Last Tuesday I spent the day in Binche for their carnival. It was a long day of dancing, cheering, drinking, dogging oranges and crowding in the streets. The Binche festival has been going on for centuries and the tradition simply feels perfect when you are standing along the streets watching the precision of costumes. The day is centered on a parade of costumed men throwing blood oranges, but leading up to the parade bands of them march around in wooded clogs. Only men of noble bloodlines march and throw blood oranges into the awaiting crowd. Also carnival is a day of celebration before lent so the bands of marchers only drink champaign all day long. I peeked into a stone private meeting quarters at 10 in the morning to watch all of them toast to life.
My day was filled with waiting in the streets to catch flying oranges and celebrating with the hoards of people. All the shops and stores along the parade route put chicken wire screens over their windows to protect themselves against flying navels. Everyone is drinking and dancing. All the bars and discotecks along the parade route were packed. We danced like mad to American pop, odd Dutch traditional music (sounded like drinking songs), and techno. The festival brings tourists and locals together in an entire day of partying. I had such a good time being with my new friends and just feeling the atmosphere of this place. Everyone was so happy and some wore bazaar costumes. Some of it looked like New Orleans Mardi Gras, but this fat Tuesday was so far from American. The oranges cannot compare to those cheesy plastic beads. At one point I got hit in the head with one. Sometimes they fly really fast! My friend Matt got beamed right in the eye with one (you can’t help at laugh at the absurdity of getting slammed in the eye with an orange that dripped red juice all down his face).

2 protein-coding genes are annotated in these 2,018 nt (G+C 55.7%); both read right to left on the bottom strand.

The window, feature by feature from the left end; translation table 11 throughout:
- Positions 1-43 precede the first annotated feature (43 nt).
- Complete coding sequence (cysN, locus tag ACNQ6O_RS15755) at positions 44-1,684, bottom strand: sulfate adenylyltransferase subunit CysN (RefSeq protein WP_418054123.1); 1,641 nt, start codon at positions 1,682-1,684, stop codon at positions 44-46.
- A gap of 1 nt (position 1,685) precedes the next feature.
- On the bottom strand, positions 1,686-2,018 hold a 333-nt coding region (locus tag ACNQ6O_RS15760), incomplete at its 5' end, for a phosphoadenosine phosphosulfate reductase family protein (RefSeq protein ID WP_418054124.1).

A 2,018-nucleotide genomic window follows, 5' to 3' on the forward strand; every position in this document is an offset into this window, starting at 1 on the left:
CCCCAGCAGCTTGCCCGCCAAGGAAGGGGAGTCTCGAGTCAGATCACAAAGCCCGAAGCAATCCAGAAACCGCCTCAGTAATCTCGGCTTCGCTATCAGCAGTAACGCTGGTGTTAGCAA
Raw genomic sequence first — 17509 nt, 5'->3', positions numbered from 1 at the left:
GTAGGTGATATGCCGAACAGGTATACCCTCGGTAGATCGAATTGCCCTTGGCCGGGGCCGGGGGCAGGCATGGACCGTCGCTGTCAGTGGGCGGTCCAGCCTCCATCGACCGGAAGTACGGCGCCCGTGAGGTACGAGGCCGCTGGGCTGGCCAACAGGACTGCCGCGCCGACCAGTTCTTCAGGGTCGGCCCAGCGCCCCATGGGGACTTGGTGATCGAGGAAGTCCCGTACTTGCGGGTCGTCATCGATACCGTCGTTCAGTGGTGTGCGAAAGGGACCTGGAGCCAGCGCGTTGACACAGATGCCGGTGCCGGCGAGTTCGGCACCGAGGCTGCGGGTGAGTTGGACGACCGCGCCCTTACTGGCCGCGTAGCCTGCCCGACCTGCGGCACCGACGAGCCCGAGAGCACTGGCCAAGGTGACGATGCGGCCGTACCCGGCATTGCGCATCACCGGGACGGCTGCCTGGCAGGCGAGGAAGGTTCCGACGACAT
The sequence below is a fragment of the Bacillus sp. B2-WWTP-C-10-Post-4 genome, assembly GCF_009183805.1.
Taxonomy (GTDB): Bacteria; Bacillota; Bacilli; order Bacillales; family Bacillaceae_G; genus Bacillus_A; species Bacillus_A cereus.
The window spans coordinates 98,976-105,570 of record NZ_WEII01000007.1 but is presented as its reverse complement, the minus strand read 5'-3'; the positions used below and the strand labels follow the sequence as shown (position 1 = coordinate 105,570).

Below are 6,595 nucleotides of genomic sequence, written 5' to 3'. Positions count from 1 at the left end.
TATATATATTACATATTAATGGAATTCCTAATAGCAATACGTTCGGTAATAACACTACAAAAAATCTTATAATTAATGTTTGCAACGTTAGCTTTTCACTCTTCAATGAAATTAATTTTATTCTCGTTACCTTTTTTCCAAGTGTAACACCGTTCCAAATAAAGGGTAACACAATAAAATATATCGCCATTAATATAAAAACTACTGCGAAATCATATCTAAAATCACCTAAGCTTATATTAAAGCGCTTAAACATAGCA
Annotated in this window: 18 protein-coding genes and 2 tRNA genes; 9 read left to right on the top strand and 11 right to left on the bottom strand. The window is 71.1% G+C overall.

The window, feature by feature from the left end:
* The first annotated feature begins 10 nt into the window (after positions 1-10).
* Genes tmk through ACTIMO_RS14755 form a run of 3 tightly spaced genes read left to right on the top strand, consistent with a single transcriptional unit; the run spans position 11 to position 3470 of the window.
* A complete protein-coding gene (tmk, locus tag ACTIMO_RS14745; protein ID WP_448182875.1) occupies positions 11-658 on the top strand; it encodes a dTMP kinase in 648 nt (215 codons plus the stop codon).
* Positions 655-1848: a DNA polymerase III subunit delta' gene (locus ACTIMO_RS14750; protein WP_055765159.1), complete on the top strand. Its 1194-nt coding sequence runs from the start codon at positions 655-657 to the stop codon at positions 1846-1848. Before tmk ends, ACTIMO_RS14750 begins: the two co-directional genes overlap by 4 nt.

So many things in Europe make me feel like American culture is surface and contrived. The people of Binche hold true to the dress and tradition of this day. Those wooden shoes must feel like daggers pricking your feet, but they march and march and march. It was beautiful to be included in this day of celebration; a carnival that is one of hundreds past and hundreds to come.